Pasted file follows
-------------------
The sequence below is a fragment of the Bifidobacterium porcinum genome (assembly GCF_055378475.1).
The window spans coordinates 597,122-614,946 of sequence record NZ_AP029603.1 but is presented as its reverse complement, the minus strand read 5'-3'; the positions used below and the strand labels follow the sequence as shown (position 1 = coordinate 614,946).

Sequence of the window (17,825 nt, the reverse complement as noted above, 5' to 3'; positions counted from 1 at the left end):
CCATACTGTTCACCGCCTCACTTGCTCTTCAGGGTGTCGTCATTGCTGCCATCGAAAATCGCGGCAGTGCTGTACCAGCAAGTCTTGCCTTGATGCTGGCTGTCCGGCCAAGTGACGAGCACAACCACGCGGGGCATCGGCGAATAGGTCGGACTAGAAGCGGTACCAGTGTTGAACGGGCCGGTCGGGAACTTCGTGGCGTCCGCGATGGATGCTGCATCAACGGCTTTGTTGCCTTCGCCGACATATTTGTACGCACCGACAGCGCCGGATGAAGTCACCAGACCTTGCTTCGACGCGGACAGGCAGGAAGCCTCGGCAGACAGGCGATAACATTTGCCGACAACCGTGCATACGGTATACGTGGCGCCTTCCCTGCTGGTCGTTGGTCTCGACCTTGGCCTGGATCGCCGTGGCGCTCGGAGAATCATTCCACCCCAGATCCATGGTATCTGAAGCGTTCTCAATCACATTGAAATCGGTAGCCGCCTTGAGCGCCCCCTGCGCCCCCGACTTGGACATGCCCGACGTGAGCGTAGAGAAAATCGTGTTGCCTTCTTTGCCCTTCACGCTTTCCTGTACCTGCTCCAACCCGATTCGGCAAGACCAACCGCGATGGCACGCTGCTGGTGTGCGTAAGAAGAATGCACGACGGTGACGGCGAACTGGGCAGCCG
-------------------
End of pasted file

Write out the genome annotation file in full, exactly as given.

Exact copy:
The sequence below is a fragment of the Bifidobacterium porcinum genome (assembly GCF_055378475.1).
The window spans coordinates 597,122-614,946 of sequence record NZ_AP029603.1 but is presented as its reverse complement, the minus strand read 5'-3'; the positions used below and the strand labels follow the sequence as shown (position 1 = coordinate 614,946).

Sequence of the window (17,825 nt, the reverse complement as noted above, 5' to 3'; positions counted from 1 at the left end):
CCATACTGTTCACCGCCTCACTTGCTCTTCAGGGTGTCGTCATTGCTGCCATCGAAAATCGCGGCAGTGCTGTACCAGCAAGTCTTGCCTTGATGCTGGCTGTCCGGCCAAGTGACGAGCACAACCACGCGGGGCATCGGCGAATAGGTCGGACTAGAAGCGGTACCAGTGTTGAACGGGCCGGTCGGGAACTTCGTGGCGTCCGCGATGGATGCTGCATCAACGGCTTTGTTGCCTTCGCCGACATATTTGTACGCACCGACAGCGCCGGATGAAGTCACCAGACCTTGCTTCGACGCGGACAGGCAGGAAGCCTCGGCAGACAGGCGATAACATTTGCCGACAACCGTGCATACGGTATACGTGGCGCCTTCCCTGCTGGTCGTTGGTCTCGACCTTGGCCTGGATCGCCGTGGCGCTCGGAGAATCATTCCACCCCAGATCCATGGTATCTGAAGCGTTCTCAATCACATTGAAATCGGTAGCCGCCTTGAGCGCCCCCTGCGCCCCCGACTTGGACATGCCCGACGTGAGCGTAGAGAAAATCGTGTTGCCTTCTTTGCCCTTCACGCTTTCCTGTACCTGCTCCAACCCGATTCGGCAAGACCAACCGCGATGGCACGCTGCTGGTGTGCGTAAGAAGAATGCACGACGGTGACGGCGAACTGGGCAGCCG